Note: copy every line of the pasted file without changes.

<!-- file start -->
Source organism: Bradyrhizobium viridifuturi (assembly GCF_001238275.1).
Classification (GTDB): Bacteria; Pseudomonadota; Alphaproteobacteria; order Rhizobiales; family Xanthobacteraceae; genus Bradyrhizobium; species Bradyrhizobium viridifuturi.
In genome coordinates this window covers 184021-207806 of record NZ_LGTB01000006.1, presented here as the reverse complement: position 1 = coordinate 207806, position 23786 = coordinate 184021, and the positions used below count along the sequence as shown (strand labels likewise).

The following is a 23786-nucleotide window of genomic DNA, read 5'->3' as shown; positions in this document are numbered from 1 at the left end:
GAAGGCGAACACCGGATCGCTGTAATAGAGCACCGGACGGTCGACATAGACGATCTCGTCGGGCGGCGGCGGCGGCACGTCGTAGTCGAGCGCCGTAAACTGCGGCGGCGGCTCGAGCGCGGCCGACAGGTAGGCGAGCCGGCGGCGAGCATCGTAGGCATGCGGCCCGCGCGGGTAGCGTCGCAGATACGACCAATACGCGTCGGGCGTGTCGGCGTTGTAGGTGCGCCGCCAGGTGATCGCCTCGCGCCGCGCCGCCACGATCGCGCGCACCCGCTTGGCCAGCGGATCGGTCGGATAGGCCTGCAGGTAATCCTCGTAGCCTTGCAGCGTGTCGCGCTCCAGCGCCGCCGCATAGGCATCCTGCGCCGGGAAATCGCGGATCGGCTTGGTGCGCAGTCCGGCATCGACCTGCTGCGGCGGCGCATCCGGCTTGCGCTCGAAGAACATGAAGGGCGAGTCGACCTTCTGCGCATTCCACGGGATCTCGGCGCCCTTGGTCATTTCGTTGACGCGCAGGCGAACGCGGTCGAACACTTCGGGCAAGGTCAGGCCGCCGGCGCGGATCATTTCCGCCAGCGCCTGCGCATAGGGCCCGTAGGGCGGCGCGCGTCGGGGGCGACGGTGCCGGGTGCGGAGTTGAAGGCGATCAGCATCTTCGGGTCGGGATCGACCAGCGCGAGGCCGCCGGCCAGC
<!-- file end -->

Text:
Source organism: Bradyrhizobium viridifuturi (assembly GCF_001238275.1).
Classification (GTDB): Bacteria; Pseudomonadota; Alphaproteobacteria; order Rhizobiales; family Xanthobacteraceae; genus Bradyrhizobium; species Bradyrhizobium viridifuturi.
In genome coordinates this window covers 184021-207806 of record NZ_LGTB01000006.1, presented here as the reverse complement: position 1 = coordinate 207806, position 23786 = coordinate 184021, and the positions used below count along the sequence as shown (strand labels likewise).

The following is a 23786-nucleotide window of genomic DNA, read 5'->3' as shown; positions in this document are numbered from 1 at the left end:
GAAGGCGAACACCGGATCGCTGTAATAGAGCACCGGACGGTCGACATAGACGATCTCGTCGGGCGGCGGCGGCGGCACGTCGTAGTCGAGCGCCGTAAACTGCGGCGGCGGCTCGAGCGCGGCCGACAGGTAGGCGAGCCGGCGGCGAGCATCGTAGGCATGCGGCCCGCGCGGGTAGCGTCGCAGATACGACCAATACGCGTCGGGCGTGTCGGCGTTGTAGGTGCGCCGCCAGGTGATCGCCTCGCGCCGCGCCGCCACGATCGCGCGCACCCGCTTGGCCAGCGGATCGGTCGGATAGGCCTGCAGGTAATCCTCGTAGCCTTGCAGCGTGTCGCGCTCCAGCGCCGCCGCATAGGCATCCTGCGCCGGGAAATCGCGGATCGGCTTGGTGCGCAGTCCGGCATCGACCTGCTGCGGCGGCGCATCCGGCTTGCGCTCGAAGAACATGAAGGGCGAGTCGACCTTCTGCGCATTCCACGGGATCTCGGCGCCCTTGGTCATTTCGTTGACGCGCAGGCGAACGCGGTCGAACACTTCGGGCAAGGTCAGGCCGCCGGCGCGGATCATTTCCGCCAGCGCCTGCGCATAGGGCCCGTAGGGCGGCGCGCGTCGGGGGCGACGGTGCCGGGTGCGGAGTTGAAGGCGATCAGCATCTTCGGGTCGGGATCGACCAGCGCGAGGCCGCCGGCCAGC